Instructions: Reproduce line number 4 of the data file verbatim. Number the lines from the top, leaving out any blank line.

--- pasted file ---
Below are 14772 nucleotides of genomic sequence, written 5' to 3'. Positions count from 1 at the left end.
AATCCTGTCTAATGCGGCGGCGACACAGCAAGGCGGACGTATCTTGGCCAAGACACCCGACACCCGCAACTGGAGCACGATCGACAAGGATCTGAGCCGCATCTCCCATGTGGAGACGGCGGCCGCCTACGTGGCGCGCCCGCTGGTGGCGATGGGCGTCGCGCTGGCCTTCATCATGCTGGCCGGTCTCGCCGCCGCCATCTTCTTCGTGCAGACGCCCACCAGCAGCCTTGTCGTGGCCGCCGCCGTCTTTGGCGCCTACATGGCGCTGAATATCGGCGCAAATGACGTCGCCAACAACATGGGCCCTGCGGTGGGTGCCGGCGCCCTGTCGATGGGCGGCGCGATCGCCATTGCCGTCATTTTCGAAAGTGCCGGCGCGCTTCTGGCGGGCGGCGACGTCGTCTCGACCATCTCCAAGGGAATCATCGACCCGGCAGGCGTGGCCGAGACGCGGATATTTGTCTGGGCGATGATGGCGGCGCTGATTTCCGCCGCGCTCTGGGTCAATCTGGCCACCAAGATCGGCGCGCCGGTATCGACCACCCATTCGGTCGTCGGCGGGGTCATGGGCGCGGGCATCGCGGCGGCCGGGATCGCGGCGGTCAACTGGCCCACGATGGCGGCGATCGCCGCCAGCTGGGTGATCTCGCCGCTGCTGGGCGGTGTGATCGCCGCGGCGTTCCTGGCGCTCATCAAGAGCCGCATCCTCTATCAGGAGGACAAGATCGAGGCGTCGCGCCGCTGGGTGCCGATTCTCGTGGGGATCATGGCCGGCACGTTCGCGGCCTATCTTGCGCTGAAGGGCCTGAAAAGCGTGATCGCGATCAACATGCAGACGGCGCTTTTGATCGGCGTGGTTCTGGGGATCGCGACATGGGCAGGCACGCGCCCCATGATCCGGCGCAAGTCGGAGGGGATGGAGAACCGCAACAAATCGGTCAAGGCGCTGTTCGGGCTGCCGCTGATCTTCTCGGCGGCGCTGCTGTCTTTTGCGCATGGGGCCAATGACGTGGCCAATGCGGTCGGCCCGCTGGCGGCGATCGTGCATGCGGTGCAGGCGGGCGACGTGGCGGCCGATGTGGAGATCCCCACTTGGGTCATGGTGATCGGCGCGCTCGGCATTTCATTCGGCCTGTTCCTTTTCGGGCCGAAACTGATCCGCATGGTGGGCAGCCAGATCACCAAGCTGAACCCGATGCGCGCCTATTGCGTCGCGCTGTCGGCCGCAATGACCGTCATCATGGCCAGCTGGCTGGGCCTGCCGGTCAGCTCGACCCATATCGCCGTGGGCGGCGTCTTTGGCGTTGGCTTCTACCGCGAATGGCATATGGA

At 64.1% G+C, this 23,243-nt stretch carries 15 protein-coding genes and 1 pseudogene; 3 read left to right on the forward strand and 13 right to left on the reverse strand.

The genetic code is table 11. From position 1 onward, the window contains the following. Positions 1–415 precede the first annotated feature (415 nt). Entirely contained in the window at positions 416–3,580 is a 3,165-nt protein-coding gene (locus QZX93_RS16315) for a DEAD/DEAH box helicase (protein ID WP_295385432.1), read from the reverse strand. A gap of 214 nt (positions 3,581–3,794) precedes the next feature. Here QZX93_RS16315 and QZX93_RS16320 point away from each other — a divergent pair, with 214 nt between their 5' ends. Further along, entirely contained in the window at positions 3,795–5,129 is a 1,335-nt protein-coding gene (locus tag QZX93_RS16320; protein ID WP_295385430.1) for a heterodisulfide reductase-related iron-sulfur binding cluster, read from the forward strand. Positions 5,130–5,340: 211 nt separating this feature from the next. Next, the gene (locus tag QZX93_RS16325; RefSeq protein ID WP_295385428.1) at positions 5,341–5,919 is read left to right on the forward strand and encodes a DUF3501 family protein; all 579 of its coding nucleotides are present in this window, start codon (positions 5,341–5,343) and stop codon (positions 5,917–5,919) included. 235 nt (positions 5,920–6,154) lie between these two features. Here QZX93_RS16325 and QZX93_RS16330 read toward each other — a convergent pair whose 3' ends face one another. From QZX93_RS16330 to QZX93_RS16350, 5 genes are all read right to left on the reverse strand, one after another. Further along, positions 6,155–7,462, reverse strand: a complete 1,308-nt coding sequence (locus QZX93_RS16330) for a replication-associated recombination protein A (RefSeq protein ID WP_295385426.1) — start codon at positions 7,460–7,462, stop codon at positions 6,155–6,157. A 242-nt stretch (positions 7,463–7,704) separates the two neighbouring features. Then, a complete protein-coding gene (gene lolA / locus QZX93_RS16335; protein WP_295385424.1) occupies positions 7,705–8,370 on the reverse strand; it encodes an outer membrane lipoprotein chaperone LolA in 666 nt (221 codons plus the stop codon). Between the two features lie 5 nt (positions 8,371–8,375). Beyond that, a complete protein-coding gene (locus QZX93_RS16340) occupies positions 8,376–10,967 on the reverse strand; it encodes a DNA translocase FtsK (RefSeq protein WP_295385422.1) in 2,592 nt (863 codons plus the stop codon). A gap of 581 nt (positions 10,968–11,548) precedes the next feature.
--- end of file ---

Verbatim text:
The genetic code is table 11. From position 1 onward, the window contains the following. Positions 1–415 precede the first annotated feature (415 nt). Entirely contained in the window at positions 416–3,580 is a 3,165-nt protein-coding gene (locus QZX93_RS16315) for a DEAD/DEAH box helicase (protein ID WP_295385432.1), read from the reverse strand. A gap of 214 nt (positions 3,581–3,794) precedes the next feature. Here QZX93_RS16315 and QZX93_RS16320 point away from each other — a divergent pair, with 214 nt between their 5' ends. Further along, entirely contained in the window at positions 3,795–5,129 is a 1,335-nt protein-coding gene (locus tag QZX93_RS16320; protein ID WP_295385430.1) for a heterodisulfide reductase-related iron-sulfur binding cluster, read from the forward strand. Positions 5,130–5,340: 211 nt separating this feature from the next. Next, the gene (locus tag QZX93_RS16325; RefSeq protein ID WP_295385428.1) at positions 5,341–5,919 is read left to right on the forward strand and encodes a DUF3501 family protein; all 579 of its coding nucleotides are present in this window, start codon (positions 5,341–5,343) and stop codon (positions 5,917–5,919) included. 235 nt (positions 5,920–6,154) lie between these two features. Here QZX93_RS16325 and QZX93_RS16330 read toward each other — a convergent pair whose 3' ends face one another. From QZX93_RS16330 to QZX93_RS16350, 5 genes are all read right to left on the reverse strand, one after another. Further along, positions 6,155–7,462, reverse strand: a complete 1,308-nt coding sequence (locus QZX93_RS16330) for a replication-associated recombination protein A (RefSeq protein ID WP_295385426.1) — start codon at positions 7,460–7,462, stop codon at positions 6,155–6,157. A 242-nt stretch (positions 7,463–7,704) separates the two neighbouring features. Then, a complete protein-coding gene (gene lolA / locus QZX93_RS16335; protein WP_295385424.1) occupies positions 7,705–8,370 on the reverse strand; it encodes an outer membrane lipoprotein chaperone LolA in 666 nt (221 codons plus the stop codon). Between the two features lie 5 nt (positions 8,371–8,375). Beyond that, a complete protein-coding gene (locus QZX93_RS16340) occupies positions 8,376–10,967 on the reverse strand; it encodes a DNA translocase FtsK (RefSeq protein WP_295385422.1) in 2,592 nt (863 codons plus the stop codon). A gap of 581 nt (positions 10,968–11,548) precedes the next feature.